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The EU's plans to modernize copyright law in Europe are moving ahead. The Legal Affairs Committee of the Parliament (JURI) just adopted several proposals, including the controversial "upload filters." Pirate Party MEP Julia Reda is disappointed but notes that the fight is not over yet.
Through a series of new proposals, the European Commission is working hard to modernize EU copyright law.
These plans have not been without controversy. In particular, Article 13 of the proposed Copyright Directive has been widely criticized as it would pressure online services to monitor and filter uploaded content.
The article states that online services are liable for any uploaded content unless they take “effective and proportionate” action to prevent copyright infringements, as identified by copyright holders.
That also includes preventing allegedly infringing files from being reuploaded, which implies some form of hash filtering and continuous monitoring of all user uploads.
Today, the Legal Affairs Committee of the Parliament (JURI) voted on the issue. With a 15 to 10 majority, the Article 13 proposal of Rapporteur Voss was adopted. This means that the plans move ahead in their current form, despite massive public outcry.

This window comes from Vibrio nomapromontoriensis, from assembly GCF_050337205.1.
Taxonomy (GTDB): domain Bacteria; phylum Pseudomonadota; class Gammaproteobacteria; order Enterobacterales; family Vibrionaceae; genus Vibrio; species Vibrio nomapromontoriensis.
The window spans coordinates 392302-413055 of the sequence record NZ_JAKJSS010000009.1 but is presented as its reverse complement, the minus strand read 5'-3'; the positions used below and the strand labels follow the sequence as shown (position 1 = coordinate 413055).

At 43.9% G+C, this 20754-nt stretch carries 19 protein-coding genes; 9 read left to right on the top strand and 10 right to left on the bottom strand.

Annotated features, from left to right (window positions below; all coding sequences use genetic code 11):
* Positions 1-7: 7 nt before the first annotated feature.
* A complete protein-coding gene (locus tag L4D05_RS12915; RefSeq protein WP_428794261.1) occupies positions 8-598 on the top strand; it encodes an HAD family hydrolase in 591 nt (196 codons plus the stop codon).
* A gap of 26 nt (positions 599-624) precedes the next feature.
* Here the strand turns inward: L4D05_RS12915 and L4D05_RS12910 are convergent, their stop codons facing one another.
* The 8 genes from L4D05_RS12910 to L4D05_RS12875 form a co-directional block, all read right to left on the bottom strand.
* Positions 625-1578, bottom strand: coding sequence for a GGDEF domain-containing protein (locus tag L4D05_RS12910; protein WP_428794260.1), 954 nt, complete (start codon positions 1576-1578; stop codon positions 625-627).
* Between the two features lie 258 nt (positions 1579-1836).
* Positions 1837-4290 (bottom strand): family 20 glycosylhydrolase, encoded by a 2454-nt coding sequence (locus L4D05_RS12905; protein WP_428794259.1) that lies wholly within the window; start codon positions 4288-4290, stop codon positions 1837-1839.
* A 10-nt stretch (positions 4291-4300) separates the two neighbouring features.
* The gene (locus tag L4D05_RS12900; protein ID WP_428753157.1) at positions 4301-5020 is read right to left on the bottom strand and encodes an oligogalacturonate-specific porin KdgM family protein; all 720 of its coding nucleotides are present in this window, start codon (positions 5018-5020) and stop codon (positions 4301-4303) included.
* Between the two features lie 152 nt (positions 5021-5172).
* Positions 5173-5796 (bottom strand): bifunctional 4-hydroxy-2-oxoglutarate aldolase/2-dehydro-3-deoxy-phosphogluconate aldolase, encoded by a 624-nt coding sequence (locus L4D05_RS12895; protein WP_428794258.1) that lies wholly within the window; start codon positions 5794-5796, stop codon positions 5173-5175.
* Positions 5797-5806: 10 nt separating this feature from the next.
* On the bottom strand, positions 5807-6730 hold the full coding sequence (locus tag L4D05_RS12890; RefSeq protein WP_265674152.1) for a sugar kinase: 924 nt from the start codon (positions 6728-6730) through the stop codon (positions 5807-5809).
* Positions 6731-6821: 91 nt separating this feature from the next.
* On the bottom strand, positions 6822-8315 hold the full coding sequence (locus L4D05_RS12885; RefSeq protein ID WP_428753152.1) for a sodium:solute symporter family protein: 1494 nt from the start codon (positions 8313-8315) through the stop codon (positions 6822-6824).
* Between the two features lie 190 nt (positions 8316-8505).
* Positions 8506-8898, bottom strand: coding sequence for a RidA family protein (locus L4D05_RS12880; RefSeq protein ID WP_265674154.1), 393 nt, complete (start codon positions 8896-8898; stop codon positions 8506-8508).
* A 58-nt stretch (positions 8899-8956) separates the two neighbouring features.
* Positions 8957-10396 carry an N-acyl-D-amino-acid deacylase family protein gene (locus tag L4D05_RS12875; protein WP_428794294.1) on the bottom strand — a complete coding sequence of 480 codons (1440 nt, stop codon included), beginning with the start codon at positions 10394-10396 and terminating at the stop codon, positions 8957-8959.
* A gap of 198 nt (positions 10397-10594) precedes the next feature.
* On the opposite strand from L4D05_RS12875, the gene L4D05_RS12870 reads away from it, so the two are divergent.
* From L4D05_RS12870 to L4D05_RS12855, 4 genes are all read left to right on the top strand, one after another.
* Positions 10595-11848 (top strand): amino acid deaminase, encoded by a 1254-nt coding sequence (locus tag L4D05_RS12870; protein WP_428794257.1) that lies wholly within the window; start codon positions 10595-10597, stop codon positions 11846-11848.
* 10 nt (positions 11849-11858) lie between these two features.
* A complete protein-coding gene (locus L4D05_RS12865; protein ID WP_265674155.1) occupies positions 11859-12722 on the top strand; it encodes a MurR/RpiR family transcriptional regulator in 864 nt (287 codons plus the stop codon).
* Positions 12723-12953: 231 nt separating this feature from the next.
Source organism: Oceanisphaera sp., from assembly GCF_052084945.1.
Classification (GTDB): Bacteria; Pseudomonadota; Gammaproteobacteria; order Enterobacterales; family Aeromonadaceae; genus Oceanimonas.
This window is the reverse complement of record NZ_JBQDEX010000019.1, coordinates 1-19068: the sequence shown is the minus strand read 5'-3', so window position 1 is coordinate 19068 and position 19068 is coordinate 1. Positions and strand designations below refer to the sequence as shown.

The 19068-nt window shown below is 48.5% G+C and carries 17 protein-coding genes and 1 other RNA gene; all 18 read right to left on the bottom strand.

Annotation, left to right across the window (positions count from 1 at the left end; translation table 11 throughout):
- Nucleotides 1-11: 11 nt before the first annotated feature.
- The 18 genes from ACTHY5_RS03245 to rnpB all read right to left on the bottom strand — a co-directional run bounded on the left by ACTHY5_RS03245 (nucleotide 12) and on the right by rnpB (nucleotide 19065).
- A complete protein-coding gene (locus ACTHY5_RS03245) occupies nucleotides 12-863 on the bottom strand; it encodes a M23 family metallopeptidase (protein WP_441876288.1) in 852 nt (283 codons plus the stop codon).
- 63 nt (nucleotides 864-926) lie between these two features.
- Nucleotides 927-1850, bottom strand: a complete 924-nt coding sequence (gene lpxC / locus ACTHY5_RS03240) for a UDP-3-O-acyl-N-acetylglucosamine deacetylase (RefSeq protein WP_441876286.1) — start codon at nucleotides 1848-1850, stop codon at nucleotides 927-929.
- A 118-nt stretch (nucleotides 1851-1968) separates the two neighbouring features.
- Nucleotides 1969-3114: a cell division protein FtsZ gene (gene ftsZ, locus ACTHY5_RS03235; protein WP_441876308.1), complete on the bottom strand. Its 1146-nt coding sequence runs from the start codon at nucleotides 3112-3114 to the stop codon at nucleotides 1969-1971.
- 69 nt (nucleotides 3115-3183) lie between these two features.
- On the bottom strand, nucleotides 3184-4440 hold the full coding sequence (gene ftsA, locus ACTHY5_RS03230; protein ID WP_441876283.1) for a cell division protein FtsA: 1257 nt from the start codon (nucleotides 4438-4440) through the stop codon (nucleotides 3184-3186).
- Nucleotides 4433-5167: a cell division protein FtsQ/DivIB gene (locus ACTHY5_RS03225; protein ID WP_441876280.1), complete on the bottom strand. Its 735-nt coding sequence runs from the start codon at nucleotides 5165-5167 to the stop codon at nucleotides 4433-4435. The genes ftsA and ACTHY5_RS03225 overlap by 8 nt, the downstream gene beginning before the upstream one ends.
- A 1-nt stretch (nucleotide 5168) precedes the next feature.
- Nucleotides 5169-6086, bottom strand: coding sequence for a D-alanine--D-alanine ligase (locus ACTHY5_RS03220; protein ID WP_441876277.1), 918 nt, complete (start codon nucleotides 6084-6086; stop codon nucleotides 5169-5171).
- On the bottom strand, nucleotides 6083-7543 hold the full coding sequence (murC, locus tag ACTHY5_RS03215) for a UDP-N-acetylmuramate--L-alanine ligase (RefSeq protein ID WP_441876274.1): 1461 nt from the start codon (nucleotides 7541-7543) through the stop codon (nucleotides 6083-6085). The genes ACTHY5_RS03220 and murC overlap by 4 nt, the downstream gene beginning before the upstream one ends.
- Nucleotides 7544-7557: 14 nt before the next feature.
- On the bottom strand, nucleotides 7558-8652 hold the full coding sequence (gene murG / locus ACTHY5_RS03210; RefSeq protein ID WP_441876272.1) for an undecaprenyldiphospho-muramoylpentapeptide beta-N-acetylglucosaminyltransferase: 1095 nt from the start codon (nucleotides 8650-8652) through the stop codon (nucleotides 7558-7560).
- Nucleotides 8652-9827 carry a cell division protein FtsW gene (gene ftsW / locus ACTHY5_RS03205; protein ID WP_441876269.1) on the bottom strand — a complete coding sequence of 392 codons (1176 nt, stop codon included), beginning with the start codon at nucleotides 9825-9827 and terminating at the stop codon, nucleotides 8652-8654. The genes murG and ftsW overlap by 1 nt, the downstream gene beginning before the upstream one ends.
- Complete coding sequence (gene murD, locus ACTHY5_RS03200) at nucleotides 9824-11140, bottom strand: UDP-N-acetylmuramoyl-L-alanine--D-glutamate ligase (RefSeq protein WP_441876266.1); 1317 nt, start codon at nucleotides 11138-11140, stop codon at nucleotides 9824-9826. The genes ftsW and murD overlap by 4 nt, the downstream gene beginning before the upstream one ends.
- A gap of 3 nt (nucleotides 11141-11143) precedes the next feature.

Over the past year, we have repeatedly covered the widespread opposition. Legal scholars, digital activists, politicians, all worried that the upload restrictions would violate the rights of regular Internet users.
In recent weeks, the wave of protests swelled. More prominent figures sounded the alarm bell, including Internet pioneer Vint Cerf, World Wide Web inventor Tim Berners-Lee, the Internet Archive’s Brewster Kahle, and Jimmy Wales from Wikipedia.
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